EDITOR - Andrew James, ASSISTANT EDITOR - Kirsten Murray

PUBLISHER -Titan Comics - 2015

Mysteries and paranormal events are unleashed in this new arc for the current TARDIS crew. With a rather brutal enemy overcome, the way is open for the Doctor to grapple with a rather more elusive entity which has some pretty radical methods for achieving its goal. A goal whose exact nature remains to be seen.

With Coal Hill School once again in the foreground for the confrontations to come, as well as the presence of old allies ' UNIT', there is an element of 'been there, done that'. But will something nasty rear its head?

 

This story is as complex in its own way as 'Swords of Kali', but reads in a more immediately accessible way that is also less demanding of the general reader. It remains to be seen if the concluding sections work as well as the set up that is presented here.

Rather interestingly we join the Doctor and Clara as they contend with a very large but also rather stupid adversary who barely makes the duo break sweat in achieving victory. In the process the Judoon (one of the RTD era's best creations) get a name check but don't manage to actually appear.

The adventure proper for the duo then begins, although relevant events have already been presented to the reader in the story's initial pages which certainly set a mysterious and unpredictable tone.

This story notably picks up quite a while after issue 5's conclusion as Danny Pink has gone to the great place in the sky - both literally and metaphorically - following TV Series 8's finale.

 

Clara at this point in her life is truly enjoying her travels with the Scottish-accented Gallifreyan. Yet she wants another spell at the comfortable (by comparison) day job of teaching. Before the wish can be granted, they must both respond to a problem at UNIT where a reality gate has run amok. Paul Foster, who happens to be the late father of one of Clara's pupils, was killed in a car accident, but had been working on the projects with the gate; scientific work that the Doctor is very critical of as he once again meets Kate Stewart.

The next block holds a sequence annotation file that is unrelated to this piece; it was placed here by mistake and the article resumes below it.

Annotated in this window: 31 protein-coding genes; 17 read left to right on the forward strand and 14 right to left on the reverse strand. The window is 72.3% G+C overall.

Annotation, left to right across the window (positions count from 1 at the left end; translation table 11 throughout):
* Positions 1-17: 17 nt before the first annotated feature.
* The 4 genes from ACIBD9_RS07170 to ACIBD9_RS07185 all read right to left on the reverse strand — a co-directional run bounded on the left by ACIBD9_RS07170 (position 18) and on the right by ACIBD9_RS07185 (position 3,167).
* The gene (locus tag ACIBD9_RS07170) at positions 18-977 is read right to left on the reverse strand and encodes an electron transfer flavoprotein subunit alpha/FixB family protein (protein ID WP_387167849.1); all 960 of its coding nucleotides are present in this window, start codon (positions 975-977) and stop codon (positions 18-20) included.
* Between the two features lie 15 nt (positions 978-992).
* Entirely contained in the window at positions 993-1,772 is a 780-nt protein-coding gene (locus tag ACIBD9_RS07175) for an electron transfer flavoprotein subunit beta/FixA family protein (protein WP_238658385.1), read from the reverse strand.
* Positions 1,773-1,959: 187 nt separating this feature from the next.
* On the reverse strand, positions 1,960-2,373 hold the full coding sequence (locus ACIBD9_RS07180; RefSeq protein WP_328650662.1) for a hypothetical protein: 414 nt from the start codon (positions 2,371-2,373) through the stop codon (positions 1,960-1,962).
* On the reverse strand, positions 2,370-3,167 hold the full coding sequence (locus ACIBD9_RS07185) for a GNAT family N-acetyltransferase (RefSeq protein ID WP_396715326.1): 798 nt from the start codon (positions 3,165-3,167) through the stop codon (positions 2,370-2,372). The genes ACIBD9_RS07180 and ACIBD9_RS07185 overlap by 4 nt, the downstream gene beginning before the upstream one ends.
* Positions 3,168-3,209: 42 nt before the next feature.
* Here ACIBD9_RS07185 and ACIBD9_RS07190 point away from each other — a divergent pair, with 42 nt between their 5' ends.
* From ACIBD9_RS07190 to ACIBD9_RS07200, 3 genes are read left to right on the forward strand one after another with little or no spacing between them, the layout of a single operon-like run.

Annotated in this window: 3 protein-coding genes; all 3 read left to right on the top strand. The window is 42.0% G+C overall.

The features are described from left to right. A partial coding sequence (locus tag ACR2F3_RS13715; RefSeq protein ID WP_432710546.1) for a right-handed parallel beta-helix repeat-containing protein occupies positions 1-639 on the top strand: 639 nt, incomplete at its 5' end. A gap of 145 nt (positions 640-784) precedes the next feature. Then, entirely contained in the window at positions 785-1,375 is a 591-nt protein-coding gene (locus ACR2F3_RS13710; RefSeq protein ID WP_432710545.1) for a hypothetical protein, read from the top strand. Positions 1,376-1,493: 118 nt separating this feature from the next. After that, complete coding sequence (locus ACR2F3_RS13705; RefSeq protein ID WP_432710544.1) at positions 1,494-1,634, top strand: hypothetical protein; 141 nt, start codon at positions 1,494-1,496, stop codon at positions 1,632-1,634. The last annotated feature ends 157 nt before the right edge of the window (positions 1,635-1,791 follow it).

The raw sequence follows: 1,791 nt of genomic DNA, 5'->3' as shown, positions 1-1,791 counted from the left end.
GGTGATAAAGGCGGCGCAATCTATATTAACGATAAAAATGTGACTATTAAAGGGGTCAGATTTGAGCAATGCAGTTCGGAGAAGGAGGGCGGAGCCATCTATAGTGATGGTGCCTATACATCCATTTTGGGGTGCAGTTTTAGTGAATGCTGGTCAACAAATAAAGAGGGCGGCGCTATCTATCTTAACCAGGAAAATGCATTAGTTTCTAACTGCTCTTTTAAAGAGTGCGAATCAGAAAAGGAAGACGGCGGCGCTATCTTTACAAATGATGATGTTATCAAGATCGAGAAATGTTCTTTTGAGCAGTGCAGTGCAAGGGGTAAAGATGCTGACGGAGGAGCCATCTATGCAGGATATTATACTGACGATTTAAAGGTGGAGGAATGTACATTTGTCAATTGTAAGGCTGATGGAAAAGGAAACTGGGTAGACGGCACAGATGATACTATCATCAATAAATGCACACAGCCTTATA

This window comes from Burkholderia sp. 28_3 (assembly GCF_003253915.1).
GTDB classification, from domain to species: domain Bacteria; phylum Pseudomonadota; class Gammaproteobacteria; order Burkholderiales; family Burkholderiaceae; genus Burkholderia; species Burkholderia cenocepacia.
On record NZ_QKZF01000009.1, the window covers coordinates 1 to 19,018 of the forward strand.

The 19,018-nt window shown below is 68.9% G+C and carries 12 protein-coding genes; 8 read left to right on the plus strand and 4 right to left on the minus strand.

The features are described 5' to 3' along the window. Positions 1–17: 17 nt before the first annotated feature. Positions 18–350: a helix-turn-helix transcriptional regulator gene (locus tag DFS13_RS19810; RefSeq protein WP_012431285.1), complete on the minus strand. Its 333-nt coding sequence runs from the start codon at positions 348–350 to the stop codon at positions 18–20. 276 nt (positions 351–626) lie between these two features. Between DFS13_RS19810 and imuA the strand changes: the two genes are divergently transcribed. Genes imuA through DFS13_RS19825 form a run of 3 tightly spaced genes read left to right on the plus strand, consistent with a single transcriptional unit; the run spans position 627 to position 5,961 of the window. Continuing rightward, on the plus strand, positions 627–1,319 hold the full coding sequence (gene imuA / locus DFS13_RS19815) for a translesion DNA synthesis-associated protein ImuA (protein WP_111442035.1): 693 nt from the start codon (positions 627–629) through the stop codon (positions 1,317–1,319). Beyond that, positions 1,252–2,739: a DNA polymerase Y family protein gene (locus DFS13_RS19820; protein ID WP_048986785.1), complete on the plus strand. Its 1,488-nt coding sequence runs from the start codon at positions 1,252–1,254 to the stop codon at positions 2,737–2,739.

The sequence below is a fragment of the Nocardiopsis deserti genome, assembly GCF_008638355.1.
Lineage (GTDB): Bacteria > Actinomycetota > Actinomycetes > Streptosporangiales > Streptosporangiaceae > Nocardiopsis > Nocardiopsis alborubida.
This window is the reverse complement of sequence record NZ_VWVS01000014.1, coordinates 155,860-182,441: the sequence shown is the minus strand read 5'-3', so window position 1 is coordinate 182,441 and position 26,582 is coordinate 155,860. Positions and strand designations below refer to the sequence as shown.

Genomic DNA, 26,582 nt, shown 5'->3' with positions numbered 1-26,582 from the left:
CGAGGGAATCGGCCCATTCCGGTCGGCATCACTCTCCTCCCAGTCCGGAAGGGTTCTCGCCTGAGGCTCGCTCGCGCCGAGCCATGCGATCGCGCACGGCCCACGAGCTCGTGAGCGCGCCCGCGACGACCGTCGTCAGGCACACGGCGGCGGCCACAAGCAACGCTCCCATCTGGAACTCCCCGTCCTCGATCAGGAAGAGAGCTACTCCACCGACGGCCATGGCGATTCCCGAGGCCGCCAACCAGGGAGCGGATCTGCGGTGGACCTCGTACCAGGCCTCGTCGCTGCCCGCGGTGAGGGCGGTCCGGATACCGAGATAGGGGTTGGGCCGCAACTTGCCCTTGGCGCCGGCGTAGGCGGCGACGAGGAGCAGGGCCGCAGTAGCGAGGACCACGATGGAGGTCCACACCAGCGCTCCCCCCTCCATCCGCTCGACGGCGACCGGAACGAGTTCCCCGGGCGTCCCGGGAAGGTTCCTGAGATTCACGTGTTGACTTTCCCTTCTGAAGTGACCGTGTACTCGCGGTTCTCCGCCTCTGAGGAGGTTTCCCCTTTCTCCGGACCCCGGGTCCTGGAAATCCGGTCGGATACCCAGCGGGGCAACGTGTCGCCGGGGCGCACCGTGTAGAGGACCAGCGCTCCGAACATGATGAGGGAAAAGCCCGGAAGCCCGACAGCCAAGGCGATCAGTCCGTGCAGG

By having key Who settings and supporting players recur, this is really the first in this Twelfth Doctor range to reflect the general make-up of the TV series featuring the current Doctor and his companion. 

 

Writer Robbie Morrison continues to impress me following his earlier work in the preceding set of issues. He is a great portrayer of individuals who have a certain identity and powerful emotions that flow from the trials and tribulations of their life choices. The key theme of loss and family ties is well conveyed and gives some weight to what could have potentially been a mere romp, - 'Swords' already set a standard for a lot of moving players but also telling more than just a plot heavy narrative. Hopefully Morrison maintains this quality for a good while yet.

Also welcome is some respite from the more outlandish settings and multiple time zones with the threat being focused on contemporary Earth, barring that rarely used practice of having a finale to a mostly un-told story.

I would rate, Brian Williamson, as a  competent artist for the line, maybe favouring a rather literal style, with little of the quirks or artistic licence of some other contributors to other Doctor Who titles of late. Perhaps less commendable is the choice of limited colour -- the story jumps around more than enough here but the colours don't quite match this diversity.

Nonetheless any weaknesses almost get eliminated by the end as the actual cliffhanger with the major villains revealed is striking and memorable. At the very least I hope for this story to match 'TerrorFormer's quality on the basis of the potential so far displayed, if 'Swords of Kali's level would prove a step too far.

**

Bonus Comedic Strips:

"Sewer Monster" has a clever use of the Doctor and Clara in conversation but only one of them actually appearing. Yet another creature from the RTD era is brought back by writer/artist AJ, but perhaps not necessarily the most fearsome one, despite the piece's title.

"The Partying of the Ways" is also nostalgic, whilst managing to be very strong in its principal role as a comedic mini-story. It again shows the fruits of the Colin Bell/ Neil Slorance partnership. Clara's relationship with her centuries old friend is explored to an extent, whilst also organically growing out of the somewhat chaotic scenario they find themselves in.

 





Gallifrey: Intervention EarthBookmark and Share

Wednesday, 15 April 2015 - Reviewed by Reviewed by Damian Christie
Gallifrey VII: Intervention Earth (Credit: Big Finish)

Written by Scott Handcock & David Llewellyn

Produced and directed by Scott Handcock

Big Finish Productions, 2015

“Tell me Lukas, what do you know about the Adherents of Ohm?”